I've been a full-time, professional equine artist since 1988. As 2016 arrives, more than 50,000 people have collected my prints. I have collectors in all 50 states, as well as Canada, Japan and parts of Europe. I still get a kick out of having Thoroughbred art buyers in Ketchikan, Alaska and a few in Hawaii!
Moreover, I'm proud to say that over the years, owners and jockeys of the winners of the Kentucky Derby, Kentucky Oaks, Preakness Stakes, Belmont Stakes and many Breeders' Cup events have commissioned me to paint their horse as an original for their home. I also maintain a list of almost 12,000 names and email addresses of people who purchased prints from me or requested information on my art.
How I began
Just as a top stallion often passes his abilities onto progeny, I inherited a high level of art skill from my father. And, I might add, I've subsequently passed the gift to my two children, John and Christopher. The Geraghty boys, now in their early 20s, are proudly serving in the United States military and not pursuing art as a career.
After a four-year stint in the United States Air Force, I attended art school on the GI Bill. I became classically trained in Illustration and Painting at the Maryland Institute, College of Art. I further enhanced my skill sets by taking intense professional artist workshops in the 1990s from several of the world's leading wildlife artists, such as Carl Brenders and Rod Frederick.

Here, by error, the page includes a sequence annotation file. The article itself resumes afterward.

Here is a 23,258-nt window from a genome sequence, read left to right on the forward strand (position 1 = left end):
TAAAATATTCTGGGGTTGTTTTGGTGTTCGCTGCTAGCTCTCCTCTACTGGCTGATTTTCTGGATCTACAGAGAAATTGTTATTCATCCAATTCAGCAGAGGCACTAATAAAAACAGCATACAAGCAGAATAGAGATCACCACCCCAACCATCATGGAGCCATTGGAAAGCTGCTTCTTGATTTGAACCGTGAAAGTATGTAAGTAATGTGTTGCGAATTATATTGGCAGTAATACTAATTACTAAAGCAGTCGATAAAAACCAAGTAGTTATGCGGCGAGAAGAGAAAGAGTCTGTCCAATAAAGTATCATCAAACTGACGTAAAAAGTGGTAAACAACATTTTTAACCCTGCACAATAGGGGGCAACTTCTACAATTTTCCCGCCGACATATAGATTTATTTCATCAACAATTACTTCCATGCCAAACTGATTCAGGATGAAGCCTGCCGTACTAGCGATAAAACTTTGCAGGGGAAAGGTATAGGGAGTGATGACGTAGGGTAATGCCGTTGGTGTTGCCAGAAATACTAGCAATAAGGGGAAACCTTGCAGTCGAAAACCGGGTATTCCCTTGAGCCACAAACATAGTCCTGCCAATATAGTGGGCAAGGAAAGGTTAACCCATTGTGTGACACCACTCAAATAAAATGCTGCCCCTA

I began to learn about racehorses at the age of 15. My first paying job was a hotwalker on the backstretch of Laurel Race Course in my hometown of Laurel, Maryland. Hotwalkers take each horse from an exercise rider after returning from its morning workout. They then walk the horse for 30-60 minutes at the barn to cool it down.
I was extremely fortunate to cut my teeth in the sport during the 1970s. Before the inception of the Breeders' Cup in 1986, Laurel Race Course hosted several of the more important stakes races in America, notably the Laurel Futurity and the Washington, D.C. International. I stood at the rail as Laurel Race Course hosted Futurity victories by Secretariat and Spectacular Bid, as well as one of the storied duels between Affirmed and Alydar. Today, you'll find bronze statues coast to coast of the horses I saw during the '70s.
I’ve not only loved the atmosphere of the track, but also the history in which Maryland played in shaping the national horse racing industry. In 1743, the Maryland Jockey Club was established with George Washington and Thomas Jefferson among its members. Col. Washington was frequent guest of the MJC for races in Annapolis throughout the 1760s and 1770s. We know this because our first president kept meticulous records. An entry from his diary indicates Washington lost 1 pound, 2 shillings on the races in 1762.
In summation, Laurel Race Course provided all the motivation and foundation that I would need to succeed as an artist in depicting the sport. You could say Thoroughbred racing is both my hobby and occupation. I know the game inside and out and always do my best to glamorize the horse and sport in every scene.
~ Mike Geraghty
call or text me at 301. 602. 4385
email me at: MgArts31@gmail.com